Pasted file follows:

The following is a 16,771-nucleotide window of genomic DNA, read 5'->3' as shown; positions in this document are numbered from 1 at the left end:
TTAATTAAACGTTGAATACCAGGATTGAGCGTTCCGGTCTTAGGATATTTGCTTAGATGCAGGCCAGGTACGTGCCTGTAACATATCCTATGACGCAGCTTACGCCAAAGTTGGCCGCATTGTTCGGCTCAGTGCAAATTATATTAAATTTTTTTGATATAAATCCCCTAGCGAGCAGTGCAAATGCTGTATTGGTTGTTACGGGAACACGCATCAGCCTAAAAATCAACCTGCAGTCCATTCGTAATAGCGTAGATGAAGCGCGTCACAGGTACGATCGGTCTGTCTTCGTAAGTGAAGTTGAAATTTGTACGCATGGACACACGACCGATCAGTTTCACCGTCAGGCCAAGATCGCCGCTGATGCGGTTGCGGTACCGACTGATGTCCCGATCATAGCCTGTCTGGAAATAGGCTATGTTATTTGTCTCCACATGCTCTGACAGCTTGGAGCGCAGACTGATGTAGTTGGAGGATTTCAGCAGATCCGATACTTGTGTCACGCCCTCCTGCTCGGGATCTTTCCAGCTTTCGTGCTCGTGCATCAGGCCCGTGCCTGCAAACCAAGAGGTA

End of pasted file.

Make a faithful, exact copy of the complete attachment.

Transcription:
The following is a 16,771-nucleotide window of genomic DNA, read 5'->3' as shown; positions in this document are numbered from 1 at the left end:
TTAATTAAACGTTGAATACCAGGATTGAGCGTTCCGGTCTTAGGATATTTGCTTAGATGCAGGCCAGGTACGTGCCTGTAACATATCCTATGACGCAGCTTACGCCAAAGTTGGCCGCATTGTTCGGCTCAGTGCAAATTATATTAAATTTTTTTGATATAAATCCCCTAGCGAGCAGTGCAAATGCTGTATTGGTTGTTACGGGAACACGCATCAGCCTAAAAATCAACCTGCAGTCCATTCGTAATAGCGTAGATGAAGCGCGTCACAGGTACGATCGGTCTGTCTTCGTAAGTGAAGTTGAAATTTGTACGCATGGACACACGACCGATCAGTTTCACCGTCAGGCCAAGATCGCCGCTGATGCGGTTGCGGTACCGACTGATGTCCCGATCATAGCCTGTCTGGAAATAGGCTATGTTATTTGTCTCCACATGCTCTGACAGCTTGGAGCGCAGACTGATGTAGTTGGAGGATTTCAGCAGATCCGATACTTGTGTCACGCCCTCCTGCTCGGGATCTTTCCAGCTTTCGTGCTCGTGCATCAGGCCCGTGCCTGCAAACCAAGAGGTA